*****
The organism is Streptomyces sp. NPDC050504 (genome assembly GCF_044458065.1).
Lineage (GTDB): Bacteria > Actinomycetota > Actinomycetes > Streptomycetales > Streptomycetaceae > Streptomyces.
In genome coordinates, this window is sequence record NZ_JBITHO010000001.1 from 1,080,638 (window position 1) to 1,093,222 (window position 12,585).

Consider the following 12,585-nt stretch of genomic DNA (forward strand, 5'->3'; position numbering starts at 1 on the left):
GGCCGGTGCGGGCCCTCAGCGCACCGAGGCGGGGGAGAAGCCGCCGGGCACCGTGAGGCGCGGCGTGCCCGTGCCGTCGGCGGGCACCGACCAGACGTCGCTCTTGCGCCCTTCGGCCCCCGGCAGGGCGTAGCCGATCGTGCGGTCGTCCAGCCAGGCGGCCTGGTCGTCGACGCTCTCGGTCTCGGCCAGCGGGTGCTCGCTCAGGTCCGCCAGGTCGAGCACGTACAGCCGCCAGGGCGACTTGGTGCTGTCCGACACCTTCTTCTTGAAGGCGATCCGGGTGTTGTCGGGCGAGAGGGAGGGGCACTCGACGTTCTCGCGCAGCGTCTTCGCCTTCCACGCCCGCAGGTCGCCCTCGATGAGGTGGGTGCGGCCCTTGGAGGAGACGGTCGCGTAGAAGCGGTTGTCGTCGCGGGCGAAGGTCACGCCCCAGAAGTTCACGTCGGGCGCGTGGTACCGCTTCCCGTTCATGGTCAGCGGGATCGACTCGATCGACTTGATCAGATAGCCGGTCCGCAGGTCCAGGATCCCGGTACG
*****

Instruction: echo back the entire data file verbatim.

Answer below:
The organism is Streptomyces sp. NPDC050504 (genome assembly GCF_044458065.1).
Lineage (GTDB): Bacteria > Actinomycetota > Actinomycetes > Streptomycetales > Streptomycetaceae > Streptomyces.
In genome coordinates, this window is sequence record NZ_JBITHO010000001.1 from 1,080,638 (window position 1) to 1,093,222 (window position 12,585).

Consider the following 12,585-nt stretch of genomic DNA (forward strand, 5'->3'; position numbering starts at 1 on the left):
GGCCGGTGCGGGCCCTCAGCGCACCGAGGCGGGGGAGAAGCCGCCGGGCACCGTGAGGCGCGGCGTGCCCGTGCCGTCGGCGGGCACCGACCAGACGTCGCTCTTGCGCCCTTCGGCCCCCGGCAGGGCGTAGCCGATCGTGCGGTCGTCCAGCCAGGCGGCCTGGTCGTCGACGCTCTCGGTCTCGGCCAGCGGGTGCTCGCTCAGGTCCGCCAGGTCGAGCACGTACAGCCGCCAGGGCGACTTGGTGCTGTCCGACACCTTCTTCTTGAAGGCGATCCGGGTGTTGTCGGGCGAGAGGGAGGGGCACTCGACGTTCTCGCGCAGCGTCTTCGCCTTCCACGCCCGCAGGTCGCCCTCGATGAGGTGGGTGCGGCCCTTGGAGGAGACGGTCGCGTAGAAGCGGTTGTCGTCGCGGGCGAAGGTCACGCCCCAGAAGTTCACGTCGGGCGCGTGGTACCGCTTCCCGTTCATGGTCAGCGGGATCGACTCGATCGACTTGATCAGATAGCCGGTCCGCAGGTCCAGGATCCCGGTACG